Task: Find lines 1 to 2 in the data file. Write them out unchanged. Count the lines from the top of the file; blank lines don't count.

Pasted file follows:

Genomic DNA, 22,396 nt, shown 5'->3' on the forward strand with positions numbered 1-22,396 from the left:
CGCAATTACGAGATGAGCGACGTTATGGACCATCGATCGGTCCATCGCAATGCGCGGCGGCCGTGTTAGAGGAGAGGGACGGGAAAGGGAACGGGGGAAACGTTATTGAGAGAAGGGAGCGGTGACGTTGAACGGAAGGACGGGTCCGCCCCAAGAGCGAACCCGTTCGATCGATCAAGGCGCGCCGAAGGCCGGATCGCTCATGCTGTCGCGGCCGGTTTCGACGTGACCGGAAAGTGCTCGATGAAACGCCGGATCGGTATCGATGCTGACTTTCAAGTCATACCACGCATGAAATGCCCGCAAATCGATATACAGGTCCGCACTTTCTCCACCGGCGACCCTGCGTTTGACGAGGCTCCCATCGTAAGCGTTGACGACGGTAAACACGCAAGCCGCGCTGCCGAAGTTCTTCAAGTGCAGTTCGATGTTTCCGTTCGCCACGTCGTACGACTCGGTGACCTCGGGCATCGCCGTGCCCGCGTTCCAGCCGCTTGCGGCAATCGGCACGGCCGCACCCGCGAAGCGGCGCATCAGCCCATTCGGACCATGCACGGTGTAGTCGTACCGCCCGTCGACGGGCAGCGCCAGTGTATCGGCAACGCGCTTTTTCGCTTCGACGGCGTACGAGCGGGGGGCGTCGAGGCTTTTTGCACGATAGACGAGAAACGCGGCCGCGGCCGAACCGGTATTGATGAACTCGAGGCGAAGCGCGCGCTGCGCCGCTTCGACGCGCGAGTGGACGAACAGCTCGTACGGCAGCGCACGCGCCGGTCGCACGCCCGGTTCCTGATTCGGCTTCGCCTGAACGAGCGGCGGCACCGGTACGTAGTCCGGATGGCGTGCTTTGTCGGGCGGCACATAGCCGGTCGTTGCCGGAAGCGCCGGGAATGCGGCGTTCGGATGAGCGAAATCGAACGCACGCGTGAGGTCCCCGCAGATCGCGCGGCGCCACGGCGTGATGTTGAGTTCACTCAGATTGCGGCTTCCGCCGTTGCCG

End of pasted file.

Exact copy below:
Genomic DNA, 22,396 nt, shown 5'->3' on the forward strand with positions numbered 1-22,396 from the left:
CGCAATTACGAGATGAGCGACGTTATGGACCATCGATCGGTCCATCGCAATGCGCGGCGGCCGTGTTAGAGGAGAGGGACGGGAAAGGGAACGGGGGAAACGTTATTGAGAGAAGGGAGCGGTGACGTTGAACGGAAGGACGGGTCCGCCCCAAGAGCGAACCCGTTCGATCGATCAAGGCGCGCCGAAGGCCGGATCGCTCATGCTGTCGCGGCCGGTTTCGACGTGACCGGAAAGTGCTCGATGAAACGCCGGATCGGTATCGATGCTGACTTTCAAGTCATACCACGCATGAAATGCCCGCAAATCGATATACAGGTCCGCACTTTCTCCACCGGCGACCCTGCGTTTGACGAGGCTCCCATCGTAAGCGTTGACGACGGTAAACACGCAAGCCGCGCTGCCGAAGTTCTTCAAGTGCAGTTCGATGTTTCCGTTCGCCACGTCGTACGACTCGGTGACCTCGGGCATCGCCGTGCCCGCGTTCCAGCCGCTTGCGGCAATCGGCACGGCCGCACCCGCGAAGCGGCGCATCAGCCCATTCGGACCATGCACGGTGTAGTCGTACCGCCCGTCGACGGGCAGCGCCAGTGTATCGGCAACGCGCTTTTTCGCTTCGACGGCGTACGAGCGGGGGGCGTCGAGGCTTTTTGCACGATAGACGAGAAACGCGGCCGCGGCCGAACCGGTATTGATGAACTCGAGGCGAAGCGCGCGCTGCGCCGCTTCGACGCGCGAGTGGACGAACAGCTCGTACGGCAGCGCACGCGCCGGTCGCACGCCCGGTTCCTGATTCGGCTTCGCCTGAACGAGCGGCGGCACCGGTACGTAGTCCGGATGGCGTGCTTTGTCGGGCGGCACATAGCCGGTCGTTGCCGGAAGCGCCGGGAATGCGGCGTTCGGATGAGCGAAATCGAACGCACGCGTGAGGTCCCCGCAGATCGCGCGGCGCCACGGCGTGATGTTGAGTTCACTCAGATTGCGGCTTCCGCCGTTGCCG